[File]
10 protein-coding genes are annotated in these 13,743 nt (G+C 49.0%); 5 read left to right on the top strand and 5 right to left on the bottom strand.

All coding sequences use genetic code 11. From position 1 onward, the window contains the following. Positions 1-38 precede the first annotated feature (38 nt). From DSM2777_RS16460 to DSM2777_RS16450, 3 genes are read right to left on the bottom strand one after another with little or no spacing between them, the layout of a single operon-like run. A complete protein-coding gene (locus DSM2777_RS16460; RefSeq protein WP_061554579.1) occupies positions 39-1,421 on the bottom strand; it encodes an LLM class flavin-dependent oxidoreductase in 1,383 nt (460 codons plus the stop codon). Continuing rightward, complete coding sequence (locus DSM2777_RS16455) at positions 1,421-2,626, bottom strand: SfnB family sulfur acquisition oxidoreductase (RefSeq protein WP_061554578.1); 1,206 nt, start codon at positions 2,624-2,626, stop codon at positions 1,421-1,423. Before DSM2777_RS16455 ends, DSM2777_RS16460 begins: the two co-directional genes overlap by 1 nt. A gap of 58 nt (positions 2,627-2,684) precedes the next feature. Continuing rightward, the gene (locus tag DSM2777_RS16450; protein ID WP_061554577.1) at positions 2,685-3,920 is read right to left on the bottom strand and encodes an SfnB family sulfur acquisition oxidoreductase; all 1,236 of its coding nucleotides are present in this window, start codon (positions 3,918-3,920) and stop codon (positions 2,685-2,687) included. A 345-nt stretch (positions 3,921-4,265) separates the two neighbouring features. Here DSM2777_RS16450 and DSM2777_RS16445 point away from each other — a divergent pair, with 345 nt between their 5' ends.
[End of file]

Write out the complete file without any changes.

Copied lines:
10 protein-coding genes are annotated in these 13,743 nt (G+C 49.0%); 5 read left to right on the top strand and 5 right to left on the bottom strand.

All coding sequences use genetic code 11. From position 1 onward, the window contains the following. Positions 1-38 precede the first annotated feature (38 nt). From DSM2777_RS16460 to DSM2777_RS16450, 3 genes are read right to left on the bottom strand one after another with little or no spacing between them, the layout of a single operon-like run. A complete protein-coding gene (locus DSM2777_RS16460; RefSeq protein WP_061554579.1) occupies positions 39-1,421 on the bottom strand; it encodes an LLM class flavin-dependent oxidoreductase in 1,383 nt (460 codons plus the stop codon). Continuing rightward, complete coding sequence (locus DSM2777_RS16455) at positions 1,421-2,626, bottom strand: SfnB family sulfur acquisition oxidoreductase (RefSeq protein WP_061554578.1); 1,206 nt, start codon at positions 2,624-2,626, stop codon at positions 1,421-1,423. Before DSM2777_RS16455 ends, DSM2777_RS16460 begins: the two co-directional genes overlap by 1 nt. A gap of 58 nt (positions 2,627-2,684) precedes the next feature. Continuing rightward, the gene (locus tag DSM2777_RS16450; protein ID WP_061554577.1) at positions 2,685-3,920 is read right to left on the bottom strand and encodes an SfnB family sulfur acquisition oxidoreductase; all 1,236 of its coding nucleotides are present in this window, start codon (positions 3,918-3,920) and stop codon (positions 2,685-2,687) included. A 345-nt stretch (positions 3,921-4,265) separates the two neighbouring features. Here DSM2777_RS16450 and DSM2777_RS16445 point away from each other — a divergent pair, with 345 nt between their 5' ends.